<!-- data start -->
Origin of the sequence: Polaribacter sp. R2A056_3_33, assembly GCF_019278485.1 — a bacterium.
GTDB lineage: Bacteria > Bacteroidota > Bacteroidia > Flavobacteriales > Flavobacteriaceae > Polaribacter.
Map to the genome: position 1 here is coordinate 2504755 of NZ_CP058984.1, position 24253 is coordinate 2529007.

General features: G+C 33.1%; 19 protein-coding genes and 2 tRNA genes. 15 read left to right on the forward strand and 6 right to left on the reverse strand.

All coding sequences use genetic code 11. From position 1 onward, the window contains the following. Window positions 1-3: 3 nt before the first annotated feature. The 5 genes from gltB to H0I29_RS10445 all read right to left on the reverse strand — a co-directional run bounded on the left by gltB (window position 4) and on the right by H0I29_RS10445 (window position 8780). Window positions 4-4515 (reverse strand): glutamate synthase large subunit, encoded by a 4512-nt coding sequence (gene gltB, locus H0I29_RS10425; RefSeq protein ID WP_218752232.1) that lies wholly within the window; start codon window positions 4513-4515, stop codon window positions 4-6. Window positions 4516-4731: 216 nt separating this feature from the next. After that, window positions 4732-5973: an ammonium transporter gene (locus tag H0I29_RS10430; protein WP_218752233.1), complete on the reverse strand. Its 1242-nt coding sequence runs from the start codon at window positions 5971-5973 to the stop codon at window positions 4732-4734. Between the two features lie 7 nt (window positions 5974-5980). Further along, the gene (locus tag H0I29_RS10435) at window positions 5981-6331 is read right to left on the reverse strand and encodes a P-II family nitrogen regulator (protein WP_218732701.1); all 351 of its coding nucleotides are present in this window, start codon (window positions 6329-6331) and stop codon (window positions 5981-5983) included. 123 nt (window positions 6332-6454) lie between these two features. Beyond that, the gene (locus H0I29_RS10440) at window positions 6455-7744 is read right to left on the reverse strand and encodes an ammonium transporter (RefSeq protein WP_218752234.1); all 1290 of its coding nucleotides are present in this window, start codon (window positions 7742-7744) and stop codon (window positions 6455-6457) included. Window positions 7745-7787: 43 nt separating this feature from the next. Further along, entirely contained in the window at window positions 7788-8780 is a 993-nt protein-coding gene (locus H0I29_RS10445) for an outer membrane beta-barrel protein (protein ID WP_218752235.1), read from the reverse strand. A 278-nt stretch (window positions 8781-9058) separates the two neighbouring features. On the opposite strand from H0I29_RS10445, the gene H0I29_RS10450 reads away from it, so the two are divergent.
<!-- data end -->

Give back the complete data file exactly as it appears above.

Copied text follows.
Origin of the sequence: Polaribacter sp. R2A056_3_33, assembly GCF_019278485.1 — a bacterium.
GTDB lineage: Bacteria > Bacteroidota > Bacteroidia > Flavobacteriales > Flavobacteriaceae > Polaribacter.
Map to the genome: position 1 here is coordinate 2504755 of NZ_CP058984.1, position 24253 is coordinate 2529007.

General features: G+C 33.1%; 19 protein-coding genes and 2 tRNA genes. 15 read left to right on the forward strand and 6 right to left on the reverse strand.

All coding sequences use genetic code 11. From position 1 onward, the window contains the following. Window positions 1-3: 3 nt before the first annotated feature. The 5 genes from gltB to H0I29_RS10445 all read right to left on the reverse strand — a co-directional run bounded on the left by gltB (window position 4) and on the right by H0I29_RS10445 (window position 8780). Window positions 4-4515 (reverse strand): glutamate synthase large subunit, encoded by a 4512-nt coding sequence (gene gltB, locus H0I29_RS10425; RefSeq protein ID WP_218752232.1) that lies wholly within the window; start codon window positions 4513-4515, stop codon window positions 4-6. Window positions 4516-4731: 216 nt separating this feature from the next. After that, window positions 4732-5973: an ammonium transporter gene (locus tag H0I29_RS10430; protein WP_218752233.1), complete on the reverse strand. Its 1242-nt coding sequence runs from the start codon at window positions 5971-5973 to the stop codon at window positions 4732-4734. Between the two features lie 7 nt (window positions 5974-5980). Further along, the gene (locus tag H0I29_RS10435) at window positions 5981-6331 is read right to left on the reverse strand and encodes a P-II family nitrogen regulator (protein WP_218732701.1); all 351 of its coding nucleotides are present in this window, start codon (window positions 6329-6331) and stop codon (window positions 5981-5983) included. 123 nt (window positions 6332-6454) lie between these two features. Beyond that, the gene (locus H0I29_RS10440) at window positions 6455-7744 is read right to left on the reverse strand and encodes an ammonium transporter (RefSeq protein WP_218752234.1); all 1290 of its coding nucleotides are present in this window, start codon (window positions 7742-7744) and stop codon (window positions 6455-6457) included. Window positions 7745-7787: 43 nt separating this feature from the next. Further along, entirely contained in the window at window positions 7788-8780 is a 993-nt protein-coding gene (locus H0I29_RS10445) for an outer membrane beta-barrel protein (protein ID WP_218752235.1), read from the reverse strand. A 278-nt stretch (window positions 8781-9058) separates the two neighbouring features. On the opposite strand from H0I29_RS10445, the gene H0I29_RS10450 reads away from it, so the two are divergent.